Tuesday, June 28, 2011

Entire Market Value Rule Excluded Where Evidence Showed Only That Patented Feature Was A Basis for Demand, Not The Basis For Demand

The court granted defendant's motion in limine to exclude plaintiff's damages expert from using the entire market value rule to establish a reasonable royalty because Plaintiff did not offer credible evidence that customer demand for defendant's elevator system was based on the patented feature. "While one can assume that those who wanted the feature found it desirable and were willing to pay for it (with [one exception]), there is no way of knowing (short of interviewing the customers, which was never done) whether this feature alone drove the decision to purchase from [defendant]. . . . Finally, [plaintiff's expert] appears to have used the wrong standard. He opines that the patent feature was a 'substantial basis for demand' at the seven accused installations. But the test. . . is whether the patent component was of such paramount importance that it substantially created the value of the component parts -- thereby making it 'the basis for customer demand.'"

Schindler Elevator Corporation, et. al. v. Otis Elevator Company, 1-06-cv-05377 (NYSD June 23, 2011, Order) (McMahon, J.)

Monday, June 27, 2011

Foreign Litigation Concerning Similar Patent Claims and Accused Products May Support Declaratory Judgment Action

The court could exercise subject matter jurisdiction over plaintiff's declaratory relief action premised on two foreign infringement actions. "The Court recognizes that foreign patent litigation, although not dispositive of the existence of an actual controversy, is one factor to be considered in a full analysis of the circumstances. Foreign litigation is especially relevant when, as here, the litigation involves the same parties, essentially the same patent claims, and the same accused device. [Plaintiff's] well-pleaded factual allegations establish that an actual case or controversy exists which supports this Court’s jurisdiction over this declaratory judgment action."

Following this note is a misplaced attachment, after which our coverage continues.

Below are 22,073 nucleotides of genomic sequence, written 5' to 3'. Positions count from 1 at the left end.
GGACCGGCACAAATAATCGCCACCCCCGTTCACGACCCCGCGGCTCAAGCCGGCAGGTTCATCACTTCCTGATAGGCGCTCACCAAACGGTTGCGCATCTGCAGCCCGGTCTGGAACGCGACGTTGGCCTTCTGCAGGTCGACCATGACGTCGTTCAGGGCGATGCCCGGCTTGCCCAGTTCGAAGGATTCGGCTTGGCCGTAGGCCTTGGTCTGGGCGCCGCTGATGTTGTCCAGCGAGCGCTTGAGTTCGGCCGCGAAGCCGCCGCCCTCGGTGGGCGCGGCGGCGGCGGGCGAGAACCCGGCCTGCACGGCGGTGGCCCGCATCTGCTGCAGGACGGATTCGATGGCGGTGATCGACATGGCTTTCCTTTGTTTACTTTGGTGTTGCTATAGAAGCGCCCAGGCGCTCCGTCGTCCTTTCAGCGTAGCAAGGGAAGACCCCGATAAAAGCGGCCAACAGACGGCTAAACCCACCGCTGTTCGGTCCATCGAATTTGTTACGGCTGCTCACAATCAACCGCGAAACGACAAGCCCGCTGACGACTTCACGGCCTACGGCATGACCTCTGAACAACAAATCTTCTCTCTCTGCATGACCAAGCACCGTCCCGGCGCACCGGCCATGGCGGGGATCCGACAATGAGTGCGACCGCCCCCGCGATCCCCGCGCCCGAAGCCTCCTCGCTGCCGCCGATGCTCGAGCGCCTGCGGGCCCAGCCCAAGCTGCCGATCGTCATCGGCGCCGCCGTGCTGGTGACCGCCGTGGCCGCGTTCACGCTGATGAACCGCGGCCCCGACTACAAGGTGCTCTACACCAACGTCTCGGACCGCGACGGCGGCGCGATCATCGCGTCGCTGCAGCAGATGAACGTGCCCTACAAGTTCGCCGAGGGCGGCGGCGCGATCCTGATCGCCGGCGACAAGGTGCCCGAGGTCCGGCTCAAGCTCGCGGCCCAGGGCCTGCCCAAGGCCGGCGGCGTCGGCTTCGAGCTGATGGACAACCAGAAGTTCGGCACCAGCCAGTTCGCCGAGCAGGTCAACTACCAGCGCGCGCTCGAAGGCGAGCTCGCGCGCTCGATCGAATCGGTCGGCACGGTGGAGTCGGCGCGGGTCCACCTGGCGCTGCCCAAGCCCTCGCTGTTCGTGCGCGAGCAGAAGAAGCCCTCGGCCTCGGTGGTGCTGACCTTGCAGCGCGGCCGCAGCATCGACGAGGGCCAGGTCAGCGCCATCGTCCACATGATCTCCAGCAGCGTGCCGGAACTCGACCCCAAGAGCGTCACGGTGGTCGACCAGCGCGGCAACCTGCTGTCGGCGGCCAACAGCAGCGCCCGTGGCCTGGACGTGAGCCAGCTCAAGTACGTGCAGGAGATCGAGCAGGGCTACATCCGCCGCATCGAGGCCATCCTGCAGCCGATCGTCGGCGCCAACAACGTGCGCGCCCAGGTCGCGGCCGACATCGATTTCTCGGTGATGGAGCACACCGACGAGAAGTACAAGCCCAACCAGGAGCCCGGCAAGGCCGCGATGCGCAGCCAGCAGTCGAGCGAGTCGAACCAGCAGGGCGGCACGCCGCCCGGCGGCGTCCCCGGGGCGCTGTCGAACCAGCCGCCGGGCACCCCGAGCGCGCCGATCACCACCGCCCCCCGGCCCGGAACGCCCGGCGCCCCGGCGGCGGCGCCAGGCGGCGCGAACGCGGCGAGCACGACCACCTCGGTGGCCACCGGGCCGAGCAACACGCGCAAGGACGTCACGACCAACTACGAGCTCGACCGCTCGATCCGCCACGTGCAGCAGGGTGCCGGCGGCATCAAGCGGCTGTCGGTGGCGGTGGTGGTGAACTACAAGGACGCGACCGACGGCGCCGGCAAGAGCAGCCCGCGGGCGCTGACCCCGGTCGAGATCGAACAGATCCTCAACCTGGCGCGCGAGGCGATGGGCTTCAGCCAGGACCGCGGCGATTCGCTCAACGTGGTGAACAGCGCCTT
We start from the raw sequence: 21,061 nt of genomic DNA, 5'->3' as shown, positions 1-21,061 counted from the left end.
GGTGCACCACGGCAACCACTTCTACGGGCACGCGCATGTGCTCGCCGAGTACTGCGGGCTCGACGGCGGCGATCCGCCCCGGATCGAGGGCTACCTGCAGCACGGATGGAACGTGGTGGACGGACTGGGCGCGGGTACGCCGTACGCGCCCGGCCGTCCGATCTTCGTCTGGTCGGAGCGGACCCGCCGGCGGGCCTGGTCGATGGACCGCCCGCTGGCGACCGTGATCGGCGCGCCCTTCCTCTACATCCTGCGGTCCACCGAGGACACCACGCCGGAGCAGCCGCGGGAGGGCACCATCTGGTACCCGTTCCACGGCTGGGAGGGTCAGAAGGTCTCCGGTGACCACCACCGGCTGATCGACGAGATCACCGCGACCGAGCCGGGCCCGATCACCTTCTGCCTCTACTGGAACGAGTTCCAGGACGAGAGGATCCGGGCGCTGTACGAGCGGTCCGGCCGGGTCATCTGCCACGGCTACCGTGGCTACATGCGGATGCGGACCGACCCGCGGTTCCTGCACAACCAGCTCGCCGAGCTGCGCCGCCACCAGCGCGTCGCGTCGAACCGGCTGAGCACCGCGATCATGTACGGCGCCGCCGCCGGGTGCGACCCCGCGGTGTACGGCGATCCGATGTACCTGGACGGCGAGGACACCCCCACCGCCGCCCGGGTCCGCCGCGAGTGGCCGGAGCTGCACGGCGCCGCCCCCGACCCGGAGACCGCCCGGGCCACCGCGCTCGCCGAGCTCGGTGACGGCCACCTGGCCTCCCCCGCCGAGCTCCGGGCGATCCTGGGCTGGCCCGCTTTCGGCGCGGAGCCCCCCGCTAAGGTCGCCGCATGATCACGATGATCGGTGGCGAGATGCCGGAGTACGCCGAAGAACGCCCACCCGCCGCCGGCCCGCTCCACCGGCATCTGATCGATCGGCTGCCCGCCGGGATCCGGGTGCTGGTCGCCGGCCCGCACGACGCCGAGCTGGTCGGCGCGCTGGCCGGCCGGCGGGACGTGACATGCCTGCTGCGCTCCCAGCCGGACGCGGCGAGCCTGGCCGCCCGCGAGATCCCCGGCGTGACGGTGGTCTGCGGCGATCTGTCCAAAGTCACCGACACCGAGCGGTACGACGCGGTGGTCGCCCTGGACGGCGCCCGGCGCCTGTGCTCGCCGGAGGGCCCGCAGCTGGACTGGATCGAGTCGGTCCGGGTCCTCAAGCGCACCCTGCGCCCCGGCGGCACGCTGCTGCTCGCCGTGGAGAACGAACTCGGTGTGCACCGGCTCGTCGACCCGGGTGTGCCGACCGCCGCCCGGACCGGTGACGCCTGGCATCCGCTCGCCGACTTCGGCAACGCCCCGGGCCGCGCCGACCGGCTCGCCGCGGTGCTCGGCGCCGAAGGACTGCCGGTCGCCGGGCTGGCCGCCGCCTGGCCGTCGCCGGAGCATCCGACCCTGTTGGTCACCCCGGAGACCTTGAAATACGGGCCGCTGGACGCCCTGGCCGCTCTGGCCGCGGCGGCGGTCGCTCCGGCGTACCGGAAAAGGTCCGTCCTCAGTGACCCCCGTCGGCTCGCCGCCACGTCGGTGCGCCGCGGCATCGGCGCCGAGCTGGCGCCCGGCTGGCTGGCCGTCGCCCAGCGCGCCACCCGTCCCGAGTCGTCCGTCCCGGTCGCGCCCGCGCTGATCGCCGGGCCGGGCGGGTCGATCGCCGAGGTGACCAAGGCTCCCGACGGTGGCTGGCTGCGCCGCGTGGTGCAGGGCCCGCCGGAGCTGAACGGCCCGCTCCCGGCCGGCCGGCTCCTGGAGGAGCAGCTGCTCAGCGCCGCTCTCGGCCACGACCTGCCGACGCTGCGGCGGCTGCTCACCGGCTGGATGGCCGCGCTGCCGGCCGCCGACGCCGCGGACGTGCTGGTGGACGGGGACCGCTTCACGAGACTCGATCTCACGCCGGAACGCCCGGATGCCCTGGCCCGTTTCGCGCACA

Bell Hellicopter Textron Inc. v. Eurocopter
, 1-10-cv-00789 (DCD June 23, 2011, Order) (Wilkins, J.)

Success Rates for Motions to Stay Pending Reexam

Docket Navigator has posted a new chart reflecting the success rates in patent litigation cases for motions to stay pending reexamination. The data reveals that overall, litigants in the Northern District of California have the greatest chance of winning these types of motions, while litigants in Delaware have the slimmest. View the complete chart.

Friday, June 24, 2011

Absent "Unique or Unexpected Burden" Defendant's Incorporation in Delaware Precludes Transfer of Venue for Convenience

The court denied defendants' motion to transfer venue for convenience where some of the defendants had incorporated in the forum state. "[T]he Court emphasizes that three of the four domestic Defendants chose to incorporate in Delaware. . . . Thus, 'absent some showing of a unique or unexpected burden, a company should not be successful in arguing that litigation in its state of incorporation is inconvenient.' No such showing has been made here."

Intellectual Ventures I LLC v. Check Point Software Technologies Ltd., et. al., 1-10-cv-01067 (DED June 22, 2011, Order) (Stark, J.)

Thursday, June 23, 2011

Third Party Software Add-In Cannot be Used as Proxy for Valuing Patented Software Component